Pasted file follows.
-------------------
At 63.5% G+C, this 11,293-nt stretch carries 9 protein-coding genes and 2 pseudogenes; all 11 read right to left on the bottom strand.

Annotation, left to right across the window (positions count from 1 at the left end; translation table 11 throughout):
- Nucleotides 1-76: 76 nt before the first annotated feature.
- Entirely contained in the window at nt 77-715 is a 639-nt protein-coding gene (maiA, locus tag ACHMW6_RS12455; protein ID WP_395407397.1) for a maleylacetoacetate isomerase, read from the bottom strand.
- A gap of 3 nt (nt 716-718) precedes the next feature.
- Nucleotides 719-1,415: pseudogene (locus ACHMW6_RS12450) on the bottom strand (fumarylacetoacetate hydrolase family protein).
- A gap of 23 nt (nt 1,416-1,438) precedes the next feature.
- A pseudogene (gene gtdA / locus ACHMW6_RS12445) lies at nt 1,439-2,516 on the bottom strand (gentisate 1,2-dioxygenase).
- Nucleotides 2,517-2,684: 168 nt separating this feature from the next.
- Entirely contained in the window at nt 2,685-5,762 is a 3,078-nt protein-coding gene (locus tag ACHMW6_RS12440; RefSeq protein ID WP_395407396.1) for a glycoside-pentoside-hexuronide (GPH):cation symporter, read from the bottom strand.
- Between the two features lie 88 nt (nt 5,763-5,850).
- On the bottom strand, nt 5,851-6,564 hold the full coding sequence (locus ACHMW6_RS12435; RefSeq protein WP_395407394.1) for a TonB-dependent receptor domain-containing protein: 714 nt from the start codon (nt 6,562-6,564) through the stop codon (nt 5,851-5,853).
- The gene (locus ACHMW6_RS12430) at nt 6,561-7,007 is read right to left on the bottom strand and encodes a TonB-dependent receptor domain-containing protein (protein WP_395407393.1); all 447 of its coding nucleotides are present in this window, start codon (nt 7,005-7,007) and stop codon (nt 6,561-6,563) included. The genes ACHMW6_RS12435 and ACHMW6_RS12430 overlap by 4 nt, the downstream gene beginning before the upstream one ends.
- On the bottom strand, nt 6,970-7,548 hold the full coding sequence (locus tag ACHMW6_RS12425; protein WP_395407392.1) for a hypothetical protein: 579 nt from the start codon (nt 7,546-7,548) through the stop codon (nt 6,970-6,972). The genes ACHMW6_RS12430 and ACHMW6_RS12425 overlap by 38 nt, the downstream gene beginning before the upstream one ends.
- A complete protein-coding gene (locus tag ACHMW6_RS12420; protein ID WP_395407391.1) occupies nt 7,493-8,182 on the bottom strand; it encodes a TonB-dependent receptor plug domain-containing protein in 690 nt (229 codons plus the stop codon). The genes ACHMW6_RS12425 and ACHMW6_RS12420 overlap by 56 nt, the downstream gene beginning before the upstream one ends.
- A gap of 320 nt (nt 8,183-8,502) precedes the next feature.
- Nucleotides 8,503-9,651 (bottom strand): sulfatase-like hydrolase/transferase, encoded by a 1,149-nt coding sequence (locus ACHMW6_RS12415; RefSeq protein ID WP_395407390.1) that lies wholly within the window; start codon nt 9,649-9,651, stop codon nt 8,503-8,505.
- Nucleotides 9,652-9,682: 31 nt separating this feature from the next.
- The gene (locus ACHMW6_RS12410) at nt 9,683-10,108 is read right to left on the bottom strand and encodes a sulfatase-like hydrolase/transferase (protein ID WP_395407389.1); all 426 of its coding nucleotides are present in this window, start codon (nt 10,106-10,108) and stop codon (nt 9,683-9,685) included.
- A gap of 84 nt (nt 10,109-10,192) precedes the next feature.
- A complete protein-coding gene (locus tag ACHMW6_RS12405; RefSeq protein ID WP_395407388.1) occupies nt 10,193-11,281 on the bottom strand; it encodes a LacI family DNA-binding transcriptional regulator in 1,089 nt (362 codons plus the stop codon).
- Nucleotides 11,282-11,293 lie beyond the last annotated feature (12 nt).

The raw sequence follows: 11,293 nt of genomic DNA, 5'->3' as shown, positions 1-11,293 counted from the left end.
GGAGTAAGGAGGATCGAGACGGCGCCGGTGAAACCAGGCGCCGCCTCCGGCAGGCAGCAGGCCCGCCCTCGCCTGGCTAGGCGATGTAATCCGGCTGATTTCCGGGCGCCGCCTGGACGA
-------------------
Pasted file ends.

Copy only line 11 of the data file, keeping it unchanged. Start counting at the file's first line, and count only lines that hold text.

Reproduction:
- Between the two features lie 88 nt (nt 5,763-5,850).